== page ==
Artificial Narrow Intelligence (ANI): Also called “weak AI”, it specializes in performing a single task. Most current AI applications, from chatbots to recommendation systems, fall into this category.

Example: Search Engines, ChatGPT, Self-driving cars

Artificial General Intelligence (AGI): Machines that can perform any intellectual task that a human being can do. They would have the ability to understand, learn, and apply knowledge in different domains. This form of AI, also called “strong” is still theoretical.

Example: Robots from Star Wars or Star Trek

Artificial Superintelligence (ASI): This goes beyond human capabilities, combining the best of human intelligence traits like general wisdom, creativity, social skills, and more. It’s a speculative concept and a topic of debate among futurists and AI ethicists.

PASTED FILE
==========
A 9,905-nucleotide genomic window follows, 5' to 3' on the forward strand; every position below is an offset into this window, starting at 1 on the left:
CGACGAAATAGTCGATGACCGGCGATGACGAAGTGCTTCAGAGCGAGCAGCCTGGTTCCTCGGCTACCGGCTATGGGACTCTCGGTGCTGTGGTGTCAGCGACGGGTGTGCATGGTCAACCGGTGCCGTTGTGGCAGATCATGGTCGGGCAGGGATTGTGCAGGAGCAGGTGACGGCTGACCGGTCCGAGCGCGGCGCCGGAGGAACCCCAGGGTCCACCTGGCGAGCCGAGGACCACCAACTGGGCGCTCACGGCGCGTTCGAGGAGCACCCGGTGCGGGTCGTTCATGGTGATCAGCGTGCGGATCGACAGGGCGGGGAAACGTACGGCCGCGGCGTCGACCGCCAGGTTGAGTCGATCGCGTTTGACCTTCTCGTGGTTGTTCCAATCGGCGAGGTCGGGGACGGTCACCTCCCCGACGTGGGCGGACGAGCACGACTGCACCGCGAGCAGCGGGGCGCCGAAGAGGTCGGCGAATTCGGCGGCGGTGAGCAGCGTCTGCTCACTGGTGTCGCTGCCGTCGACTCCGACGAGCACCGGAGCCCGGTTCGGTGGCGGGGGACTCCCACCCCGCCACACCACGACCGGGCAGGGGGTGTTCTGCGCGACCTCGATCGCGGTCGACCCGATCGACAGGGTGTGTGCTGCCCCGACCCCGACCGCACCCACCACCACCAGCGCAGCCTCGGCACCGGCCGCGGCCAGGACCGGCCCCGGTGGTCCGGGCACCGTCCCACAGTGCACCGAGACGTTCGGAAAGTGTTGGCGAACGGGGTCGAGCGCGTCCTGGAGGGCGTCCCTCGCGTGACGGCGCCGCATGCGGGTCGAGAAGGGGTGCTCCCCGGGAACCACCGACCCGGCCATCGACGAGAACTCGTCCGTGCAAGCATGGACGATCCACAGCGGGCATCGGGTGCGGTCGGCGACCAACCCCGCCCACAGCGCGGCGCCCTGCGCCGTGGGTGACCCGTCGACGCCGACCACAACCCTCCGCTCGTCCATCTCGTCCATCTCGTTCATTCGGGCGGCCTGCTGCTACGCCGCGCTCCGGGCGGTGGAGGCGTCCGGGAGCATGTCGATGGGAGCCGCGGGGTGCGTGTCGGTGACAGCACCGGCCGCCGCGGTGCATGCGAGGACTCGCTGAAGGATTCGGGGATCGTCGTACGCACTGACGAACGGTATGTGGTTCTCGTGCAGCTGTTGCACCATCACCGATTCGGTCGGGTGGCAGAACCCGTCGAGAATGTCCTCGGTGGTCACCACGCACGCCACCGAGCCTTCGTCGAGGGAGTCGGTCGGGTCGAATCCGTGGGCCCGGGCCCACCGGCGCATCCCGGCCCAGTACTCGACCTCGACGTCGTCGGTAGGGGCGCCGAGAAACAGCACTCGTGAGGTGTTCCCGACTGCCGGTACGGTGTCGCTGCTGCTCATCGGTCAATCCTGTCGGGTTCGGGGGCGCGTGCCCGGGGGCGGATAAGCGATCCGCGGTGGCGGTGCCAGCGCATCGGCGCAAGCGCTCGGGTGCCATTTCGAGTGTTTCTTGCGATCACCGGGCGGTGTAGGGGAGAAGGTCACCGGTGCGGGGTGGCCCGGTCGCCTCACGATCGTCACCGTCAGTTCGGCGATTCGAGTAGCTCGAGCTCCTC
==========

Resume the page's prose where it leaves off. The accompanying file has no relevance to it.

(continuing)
Example: Autonomous robots that can act on their own and potentially think on their own.

Common Technologies

Here are the most common technologies and techniques used in AI that you should know about.

It can also help you determine the quality of the products you consider based on their approach.

Neural Networks: Algorithms designed to recognize patterns. They interpret sensory data through a kind of machine perception, labeling, or clustering of raw input.

Deep Learning: A subset of neural networks with many layers, often used for image and speech recognition.

Natural Language Processing (NLP): Allows machines to understand and respond to human language.

Robotics: A field of engineering focused on the design and production of robots, which are often infused with other AI technologies to perform tasks.